African Americans have been marginalized in the agricultural industry too.
The teens who work at Soul Fire Farmin Grafton, New York, aren’t your typical field hands. They aren’t just there for a paycheck or because they love working the land—but to avoid incarceration. As part of Soul Fire’s restorative justice program, Project Growth, juvenile offenders work with the farm and other area nonprofits, learning marketable skills and earning money to pay restitution for their crimes.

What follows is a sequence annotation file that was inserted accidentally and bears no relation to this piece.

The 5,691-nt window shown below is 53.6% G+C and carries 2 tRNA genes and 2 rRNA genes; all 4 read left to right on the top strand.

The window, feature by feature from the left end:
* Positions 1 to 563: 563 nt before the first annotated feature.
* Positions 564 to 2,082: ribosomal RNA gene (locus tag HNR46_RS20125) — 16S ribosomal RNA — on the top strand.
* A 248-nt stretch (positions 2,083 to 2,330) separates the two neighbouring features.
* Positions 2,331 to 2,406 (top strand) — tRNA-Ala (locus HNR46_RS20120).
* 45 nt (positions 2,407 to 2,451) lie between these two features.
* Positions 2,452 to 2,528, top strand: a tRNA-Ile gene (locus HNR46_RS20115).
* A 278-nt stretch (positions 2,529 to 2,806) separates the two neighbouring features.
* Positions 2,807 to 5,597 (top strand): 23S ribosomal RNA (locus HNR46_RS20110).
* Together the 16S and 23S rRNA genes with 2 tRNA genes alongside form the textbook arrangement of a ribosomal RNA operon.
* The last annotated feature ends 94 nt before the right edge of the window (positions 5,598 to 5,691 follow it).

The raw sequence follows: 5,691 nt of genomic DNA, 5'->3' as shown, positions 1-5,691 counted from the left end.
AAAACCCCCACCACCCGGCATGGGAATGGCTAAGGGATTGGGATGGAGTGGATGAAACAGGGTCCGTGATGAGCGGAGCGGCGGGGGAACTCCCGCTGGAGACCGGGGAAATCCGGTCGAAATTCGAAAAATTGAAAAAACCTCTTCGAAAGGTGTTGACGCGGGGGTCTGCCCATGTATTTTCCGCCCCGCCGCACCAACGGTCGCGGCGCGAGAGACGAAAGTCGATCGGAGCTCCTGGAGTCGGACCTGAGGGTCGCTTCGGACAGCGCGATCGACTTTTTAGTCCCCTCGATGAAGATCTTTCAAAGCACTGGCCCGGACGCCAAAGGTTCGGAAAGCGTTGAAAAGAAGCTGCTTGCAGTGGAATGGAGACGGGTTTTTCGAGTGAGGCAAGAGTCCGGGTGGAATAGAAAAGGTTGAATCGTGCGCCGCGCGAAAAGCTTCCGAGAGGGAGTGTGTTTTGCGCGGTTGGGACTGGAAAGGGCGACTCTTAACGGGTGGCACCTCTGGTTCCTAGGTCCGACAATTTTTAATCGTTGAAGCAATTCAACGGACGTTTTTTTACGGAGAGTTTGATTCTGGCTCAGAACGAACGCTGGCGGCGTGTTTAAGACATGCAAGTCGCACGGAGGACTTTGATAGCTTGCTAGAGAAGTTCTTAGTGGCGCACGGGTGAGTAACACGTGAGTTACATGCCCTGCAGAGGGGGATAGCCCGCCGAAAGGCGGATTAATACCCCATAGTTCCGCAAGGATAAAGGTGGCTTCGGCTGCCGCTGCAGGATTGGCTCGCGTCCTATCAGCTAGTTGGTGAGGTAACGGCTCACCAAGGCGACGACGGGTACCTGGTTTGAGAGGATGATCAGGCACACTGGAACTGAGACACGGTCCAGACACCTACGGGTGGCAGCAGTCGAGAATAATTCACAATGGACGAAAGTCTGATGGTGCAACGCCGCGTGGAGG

While weeding may appear to be a better option than jail, one young man who opted for farmwork over incarceration didn’t have especially high hopes for the 50 hours he had to spend at Soul Fire.
“I basically expected it to be like slavery, but it would be better than jail,” Asan told Yes! Magazine. “It was different though. We got paid and we got to bring food home. The farmers there are black like us, which I did not expect.”